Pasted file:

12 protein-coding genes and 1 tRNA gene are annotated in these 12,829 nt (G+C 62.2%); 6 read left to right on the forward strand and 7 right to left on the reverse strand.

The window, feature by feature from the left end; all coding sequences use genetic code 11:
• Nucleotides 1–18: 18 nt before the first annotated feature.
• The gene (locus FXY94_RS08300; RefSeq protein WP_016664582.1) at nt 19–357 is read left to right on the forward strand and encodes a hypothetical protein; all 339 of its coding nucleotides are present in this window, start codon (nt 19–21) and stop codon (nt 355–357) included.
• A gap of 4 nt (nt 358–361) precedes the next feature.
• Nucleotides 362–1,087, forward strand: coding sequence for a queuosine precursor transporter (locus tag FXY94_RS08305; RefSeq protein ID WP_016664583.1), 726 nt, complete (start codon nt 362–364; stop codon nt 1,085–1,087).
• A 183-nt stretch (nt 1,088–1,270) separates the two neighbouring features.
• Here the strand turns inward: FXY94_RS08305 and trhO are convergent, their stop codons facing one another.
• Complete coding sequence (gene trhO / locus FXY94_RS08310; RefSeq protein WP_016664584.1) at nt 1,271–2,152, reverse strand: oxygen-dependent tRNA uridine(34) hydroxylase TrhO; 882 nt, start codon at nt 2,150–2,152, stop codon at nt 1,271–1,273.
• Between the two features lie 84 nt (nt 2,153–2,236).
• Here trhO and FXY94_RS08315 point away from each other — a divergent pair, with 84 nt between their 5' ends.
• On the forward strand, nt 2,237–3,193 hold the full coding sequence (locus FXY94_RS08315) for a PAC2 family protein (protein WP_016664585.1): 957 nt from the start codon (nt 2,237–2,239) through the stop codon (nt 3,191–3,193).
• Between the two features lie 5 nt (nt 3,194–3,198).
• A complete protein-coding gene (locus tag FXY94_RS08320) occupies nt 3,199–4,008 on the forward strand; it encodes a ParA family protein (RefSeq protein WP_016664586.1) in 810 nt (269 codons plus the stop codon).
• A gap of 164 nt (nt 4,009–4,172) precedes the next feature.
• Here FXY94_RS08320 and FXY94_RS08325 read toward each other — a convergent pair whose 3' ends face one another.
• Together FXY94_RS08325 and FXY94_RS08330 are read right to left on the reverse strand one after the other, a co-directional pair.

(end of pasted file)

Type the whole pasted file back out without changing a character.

12 protein-coding genes and 1 tRNA gene are annotated in these 12,829 nt (G+C 62.2%); 6 read left to right on the forward strand and 7 right to left on the reverse strand.

The window, feature by feature from the left end; all coding sequences use genetic code 11:
• Nucleotides 1–18: 18 nt before the first annotated feature.
• The gene (locus FXY94_RS08300; RefSeq protein WP_016664582.1) at nt 19–357 is read left to right on the forward strand and encodes a hypothetical protein; all 339 of its coding nucleotides are present in this window, start codon (nt 19–21) and stop codon (nt 355–357) included.
• A gap of 4 nt (nt 358–361) precedes the next feature.
• Nucleotides 362–1,087, forward strand: coding sequence for a queuosine precursor transporter (locus tag FXY94_RS08305; RefSeq protein ID WP_016664583.1), 726 nt, complete (start codon nt 362–364; stop codon nt 1,085–1,087).
• A 183-nt stretch (nt 1,088–1,270) separates the two neighbouring features.
• Here the strand turns inward: FXY94_RS08305 and trhO are convergent, their stop codons facing one another.
• Complete coding sequence (gene trhO / locus FXY94_RS08310; RefSeq protein WP_016664584.1) at nt 1,271–2,152, reverse strand: oxygen-dependent tRNA uridine(34) hydroxylase TrhO; 882 nt, start codon at nt 2,150–2,152, stop codon at nt 1,271–1,273.
• Between the two features lie 84 nt (nt 2,153–2,236).
• Here trhO and FXY94_RS08315 point away from each other — a divergent pair, with 84 nt between their 5' ends.
• On the forward strand, nt 2,237–3,193 hold the full coding sequence (locus FXY94_RS08315) for a PAC2 family protein (protein WP_016664585.1): 957 nt from the start codon (nt 2,237–2,239) through the stop codon (nt 3,191–3,193).
• Between the two features lie 5 nt (nt 3,194–3,198).
• A complete protein-coding gene (locus tag FXY94_RS08320) occupies nt 3,199–4,008 on the forward strand; it encodes a ParA family protein (RefSeq protein WP_016664586.1) in 810 nt (269 codons plus the stop codon).
• A gap of 164 nt (nt 4,009–4,172) precedes the next feature.
• Here FXY94_RS08320 and FXY94_RS08325 read toward each other — a convergent pair whose 3' ends face one another.
• Together FXY94_RS08325 and FXY94_RS08330 are read right to left on the reverse strand one after the other, a co-directional pair.